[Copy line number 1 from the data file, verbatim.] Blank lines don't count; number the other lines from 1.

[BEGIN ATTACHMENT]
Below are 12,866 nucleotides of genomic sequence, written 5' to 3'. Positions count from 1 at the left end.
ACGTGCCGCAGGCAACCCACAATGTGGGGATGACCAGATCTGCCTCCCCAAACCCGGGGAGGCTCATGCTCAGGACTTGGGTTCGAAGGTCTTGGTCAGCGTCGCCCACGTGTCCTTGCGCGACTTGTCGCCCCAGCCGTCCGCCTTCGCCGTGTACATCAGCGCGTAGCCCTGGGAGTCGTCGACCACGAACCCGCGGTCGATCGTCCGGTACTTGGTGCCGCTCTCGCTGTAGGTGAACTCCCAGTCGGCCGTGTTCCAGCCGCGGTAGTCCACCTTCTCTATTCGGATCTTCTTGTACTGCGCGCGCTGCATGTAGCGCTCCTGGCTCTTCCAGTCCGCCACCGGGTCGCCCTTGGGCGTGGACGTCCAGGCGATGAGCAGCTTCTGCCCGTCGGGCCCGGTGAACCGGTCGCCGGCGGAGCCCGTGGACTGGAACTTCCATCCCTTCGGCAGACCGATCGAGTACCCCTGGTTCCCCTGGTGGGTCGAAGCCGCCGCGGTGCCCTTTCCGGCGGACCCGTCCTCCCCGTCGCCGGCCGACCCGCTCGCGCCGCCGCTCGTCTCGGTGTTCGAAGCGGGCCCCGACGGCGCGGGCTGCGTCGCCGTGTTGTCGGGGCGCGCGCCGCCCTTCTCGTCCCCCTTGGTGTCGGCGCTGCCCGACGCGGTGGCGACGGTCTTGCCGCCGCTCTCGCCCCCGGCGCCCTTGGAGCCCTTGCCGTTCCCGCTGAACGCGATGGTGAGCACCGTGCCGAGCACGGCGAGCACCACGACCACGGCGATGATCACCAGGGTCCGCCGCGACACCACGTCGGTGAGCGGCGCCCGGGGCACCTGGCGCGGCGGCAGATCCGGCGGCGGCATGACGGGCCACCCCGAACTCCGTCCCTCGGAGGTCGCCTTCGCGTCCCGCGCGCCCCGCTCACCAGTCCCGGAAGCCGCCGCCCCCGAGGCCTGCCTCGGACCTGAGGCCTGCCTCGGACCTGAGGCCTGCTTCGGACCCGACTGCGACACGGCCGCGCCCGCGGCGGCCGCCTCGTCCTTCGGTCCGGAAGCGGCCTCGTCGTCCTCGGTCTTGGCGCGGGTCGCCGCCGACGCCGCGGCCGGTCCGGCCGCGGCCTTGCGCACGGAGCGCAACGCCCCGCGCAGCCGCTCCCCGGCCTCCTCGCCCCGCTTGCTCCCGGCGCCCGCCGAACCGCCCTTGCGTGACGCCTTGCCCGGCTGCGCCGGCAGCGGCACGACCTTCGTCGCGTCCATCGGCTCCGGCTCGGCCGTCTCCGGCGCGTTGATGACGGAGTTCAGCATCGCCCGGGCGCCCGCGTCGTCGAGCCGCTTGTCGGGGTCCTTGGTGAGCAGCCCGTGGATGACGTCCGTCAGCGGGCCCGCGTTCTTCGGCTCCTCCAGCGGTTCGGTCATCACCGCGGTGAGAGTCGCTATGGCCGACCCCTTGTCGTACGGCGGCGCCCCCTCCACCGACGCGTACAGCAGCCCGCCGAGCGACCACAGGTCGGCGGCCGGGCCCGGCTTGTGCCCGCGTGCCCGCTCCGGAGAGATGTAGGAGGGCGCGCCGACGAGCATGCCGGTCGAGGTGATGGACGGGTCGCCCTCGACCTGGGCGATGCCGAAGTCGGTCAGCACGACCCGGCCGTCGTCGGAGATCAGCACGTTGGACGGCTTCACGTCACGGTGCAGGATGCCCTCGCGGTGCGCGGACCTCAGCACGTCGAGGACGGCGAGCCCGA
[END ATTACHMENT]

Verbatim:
Below are 12,866 nucleotides of genomic sequence, written 5' to 3'. Positions count from 1 at the left end.